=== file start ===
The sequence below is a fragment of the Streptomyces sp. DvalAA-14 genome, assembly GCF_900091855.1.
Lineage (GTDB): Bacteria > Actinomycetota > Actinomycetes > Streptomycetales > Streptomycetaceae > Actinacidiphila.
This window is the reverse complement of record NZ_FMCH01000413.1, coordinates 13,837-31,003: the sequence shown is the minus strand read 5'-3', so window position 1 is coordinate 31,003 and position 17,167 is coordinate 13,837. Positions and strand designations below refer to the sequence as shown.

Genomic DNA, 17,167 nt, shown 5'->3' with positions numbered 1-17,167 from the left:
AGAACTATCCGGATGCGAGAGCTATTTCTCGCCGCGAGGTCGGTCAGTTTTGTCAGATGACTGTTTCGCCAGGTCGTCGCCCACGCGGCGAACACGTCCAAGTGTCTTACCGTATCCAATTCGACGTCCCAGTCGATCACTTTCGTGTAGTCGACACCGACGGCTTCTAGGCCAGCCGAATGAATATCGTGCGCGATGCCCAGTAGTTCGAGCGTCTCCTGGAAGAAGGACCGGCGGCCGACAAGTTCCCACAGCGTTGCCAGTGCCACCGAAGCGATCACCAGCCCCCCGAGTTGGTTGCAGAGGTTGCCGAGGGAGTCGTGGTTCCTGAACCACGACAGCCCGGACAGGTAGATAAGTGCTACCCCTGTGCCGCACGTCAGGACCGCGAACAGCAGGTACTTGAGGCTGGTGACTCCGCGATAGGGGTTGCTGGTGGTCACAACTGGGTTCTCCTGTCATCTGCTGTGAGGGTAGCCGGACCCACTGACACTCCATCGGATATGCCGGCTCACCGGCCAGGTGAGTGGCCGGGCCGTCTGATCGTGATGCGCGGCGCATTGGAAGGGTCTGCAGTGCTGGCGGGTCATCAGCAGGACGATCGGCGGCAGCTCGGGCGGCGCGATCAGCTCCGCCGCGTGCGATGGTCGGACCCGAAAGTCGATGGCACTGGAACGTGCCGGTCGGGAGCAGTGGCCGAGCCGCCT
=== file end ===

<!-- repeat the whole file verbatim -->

The sequence below is a fragment of the Streptomyces sp. DvalAA-14 genome, assembly GCF_900091855.1.
Lineage (GTDB): Bacteria > Actinomycetota > Actinomycetes > Streptomycetales > Streptomycetaceae > Actinacidiphila.
This window is the reverse complement of record NZ_FMCH01000413.1, coordinates 13,837-31,003: the sequence shown is the minus strand read 5'-3', so window position 1 is coordinate 31,003 and position 17,167 is coordinate 13,837. Positions and strand designations below refer to the sequence as shown.

Genomic DNA, 17,167 nt, shown 5'->3' with positions numbered 1-17,167 from the left:
AGAACTATCCGGATGCGAGAGCTATTTCTCGCCGCGAGGTCGGTCAGTTTTGTCAGATGACTGTTTCGCCAGGTCGTCGCCCACGCGGCGAACACGTCCAAGTGTCTTACCGTATCCAATTCGACGTCCCAGTCGATCACTTTCGTGTAGTCGACACCGACGGCTTCTAGGCCAGCCGAATGAATATCGTGCGCGATGCCCAGTAGTTCGAGCGTCTCCTGGAAGAAGGACCGGCGGCCGACAAGTTCCCACAGCGTTGCCAGTGCCACCGAAGCGATCACCAGCCCCCCGAGTTGGTTGCAGAGGTTGCCGAGGGAGTCGTGGTTCCTGAACCACGACAGCCCGGACAGGTAGATAAGTGCTACCCCTGTGCCGCACGTCAGGACCGCGAACAGCAGGTACTTGAGGCTGGTGACTCCGCGATAGGGGTTGCTGGTGGTCACAACTGGGTTCTCCTGTCATCTGCTGTGAGGGTAGCCGGACCCACTGACACTCCATCGGATATGCCGGCTCACCGGCCAGGTGAGTGGCCGGGCCGTCTGATCGTGATGCGCGGCGCATTGGAAGGGTCTGCAGTGCTGGCGGGTCATCAGCAGGACGATCGGCGGCAGCTCGGGCGGCGCGATCAGCTCCGCCGCGTGCGATGGTCGGACCCGAAAGTCGATGGCACTGGAACGTGCCGGTCGGGAGCAGTGGCCGAGCCGCCT